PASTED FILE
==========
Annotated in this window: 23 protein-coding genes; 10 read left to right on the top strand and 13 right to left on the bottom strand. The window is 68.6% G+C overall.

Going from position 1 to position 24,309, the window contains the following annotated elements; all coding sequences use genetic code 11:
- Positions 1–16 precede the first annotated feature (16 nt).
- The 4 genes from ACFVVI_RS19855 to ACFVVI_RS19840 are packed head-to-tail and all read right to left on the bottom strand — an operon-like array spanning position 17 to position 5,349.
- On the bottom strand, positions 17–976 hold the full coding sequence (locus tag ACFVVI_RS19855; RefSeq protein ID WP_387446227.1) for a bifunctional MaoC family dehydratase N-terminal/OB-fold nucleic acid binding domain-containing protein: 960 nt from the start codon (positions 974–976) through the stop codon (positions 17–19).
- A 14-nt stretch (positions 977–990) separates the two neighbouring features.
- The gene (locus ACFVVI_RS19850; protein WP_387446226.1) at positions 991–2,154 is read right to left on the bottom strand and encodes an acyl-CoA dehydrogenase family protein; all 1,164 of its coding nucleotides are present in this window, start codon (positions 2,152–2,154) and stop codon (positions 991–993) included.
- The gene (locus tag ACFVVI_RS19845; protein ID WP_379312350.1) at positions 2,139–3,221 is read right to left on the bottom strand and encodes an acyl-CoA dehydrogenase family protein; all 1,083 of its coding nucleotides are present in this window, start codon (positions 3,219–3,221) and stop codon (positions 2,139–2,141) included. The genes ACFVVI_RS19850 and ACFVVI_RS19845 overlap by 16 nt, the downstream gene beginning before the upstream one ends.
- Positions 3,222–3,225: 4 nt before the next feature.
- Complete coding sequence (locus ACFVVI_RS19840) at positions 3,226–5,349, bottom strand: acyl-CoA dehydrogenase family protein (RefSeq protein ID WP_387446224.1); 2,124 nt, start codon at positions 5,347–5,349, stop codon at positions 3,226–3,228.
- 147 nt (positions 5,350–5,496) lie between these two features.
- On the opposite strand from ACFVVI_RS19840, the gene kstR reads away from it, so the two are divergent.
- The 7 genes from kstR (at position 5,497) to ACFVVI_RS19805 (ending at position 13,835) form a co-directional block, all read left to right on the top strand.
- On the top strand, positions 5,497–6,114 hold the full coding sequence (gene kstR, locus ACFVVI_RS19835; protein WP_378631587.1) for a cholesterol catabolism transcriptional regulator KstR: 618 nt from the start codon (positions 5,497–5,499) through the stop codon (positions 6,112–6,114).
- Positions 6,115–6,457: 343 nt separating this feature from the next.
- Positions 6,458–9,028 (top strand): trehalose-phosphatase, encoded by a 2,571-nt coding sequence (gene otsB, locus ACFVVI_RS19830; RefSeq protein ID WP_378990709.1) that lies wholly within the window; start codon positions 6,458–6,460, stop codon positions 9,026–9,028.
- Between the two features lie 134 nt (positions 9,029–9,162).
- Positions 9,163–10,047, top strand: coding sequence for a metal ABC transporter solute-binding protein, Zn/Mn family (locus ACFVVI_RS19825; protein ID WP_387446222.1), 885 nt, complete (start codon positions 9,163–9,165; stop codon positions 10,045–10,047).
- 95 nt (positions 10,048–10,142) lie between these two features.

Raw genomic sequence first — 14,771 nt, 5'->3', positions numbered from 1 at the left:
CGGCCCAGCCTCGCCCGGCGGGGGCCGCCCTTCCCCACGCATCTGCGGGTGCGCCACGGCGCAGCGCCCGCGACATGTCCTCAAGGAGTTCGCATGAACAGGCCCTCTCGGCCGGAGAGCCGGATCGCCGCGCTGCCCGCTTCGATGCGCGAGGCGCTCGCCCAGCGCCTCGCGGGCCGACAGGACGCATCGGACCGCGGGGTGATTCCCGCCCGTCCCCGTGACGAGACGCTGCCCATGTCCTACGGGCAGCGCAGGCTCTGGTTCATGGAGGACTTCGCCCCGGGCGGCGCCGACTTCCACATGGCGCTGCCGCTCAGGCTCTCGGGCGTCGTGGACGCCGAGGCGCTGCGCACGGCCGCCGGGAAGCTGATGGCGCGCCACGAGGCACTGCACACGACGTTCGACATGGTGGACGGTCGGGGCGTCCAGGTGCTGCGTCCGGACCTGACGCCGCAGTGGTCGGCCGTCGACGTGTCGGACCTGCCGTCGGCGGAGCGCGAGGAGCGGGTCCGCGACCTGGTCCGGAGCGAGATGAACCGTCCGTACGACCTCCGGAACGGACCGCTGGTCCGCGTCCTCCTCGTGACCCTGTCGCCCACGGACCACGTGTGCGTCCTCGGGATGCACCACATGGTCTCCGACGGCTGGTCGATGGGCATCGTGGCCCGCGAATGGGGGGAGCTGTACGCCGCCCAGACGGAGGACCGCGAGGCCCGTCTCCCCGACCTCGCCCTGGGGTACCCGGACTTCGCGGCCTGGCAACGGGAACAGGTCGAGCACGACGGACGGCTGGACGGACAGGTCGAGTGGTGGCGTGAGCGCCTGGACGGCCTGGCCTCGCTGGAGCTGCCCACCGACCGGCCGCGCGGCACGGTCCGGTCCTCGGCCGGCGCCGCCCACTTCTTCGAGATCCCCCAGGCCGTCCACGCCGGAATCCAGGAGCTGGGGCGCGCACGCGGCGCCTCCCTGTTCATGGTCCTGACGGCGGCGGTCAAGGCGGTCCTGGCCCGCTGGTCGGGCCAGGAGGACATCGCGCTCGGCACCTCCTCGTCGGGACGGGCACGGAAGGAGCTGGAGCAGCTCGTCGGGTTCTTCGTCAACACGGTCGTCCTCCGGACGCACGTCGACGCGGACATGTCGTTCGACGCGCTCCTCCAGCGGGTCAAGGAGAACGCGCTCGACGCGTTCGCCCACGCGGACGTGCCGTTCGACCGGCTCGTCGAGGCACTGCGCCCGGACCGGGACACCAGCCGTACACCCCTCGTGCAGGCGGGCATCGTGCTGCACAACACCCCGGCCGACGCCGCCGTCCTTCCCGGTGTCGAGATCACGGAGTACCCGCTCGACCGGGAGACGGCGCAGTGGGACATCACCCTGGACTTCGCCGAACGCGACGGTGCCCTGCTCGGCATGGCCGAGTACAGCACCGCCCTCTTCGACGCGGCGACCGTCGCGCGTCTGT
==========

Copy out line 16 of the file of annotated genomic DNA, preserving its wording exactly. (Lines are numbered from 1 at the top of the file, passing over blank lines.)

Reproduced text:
- Positions 6,458–9,028 (top strand): trehalose-phosphatase, encoded by a 2,571-nt coding sequence (gene otsB, locus ACFVVI_RS19830; RefSeq protein ID WP_378990709.1) that lies wholly within the window; start codon positions 6,458–6,460, stop codon positions 9,026–9,028.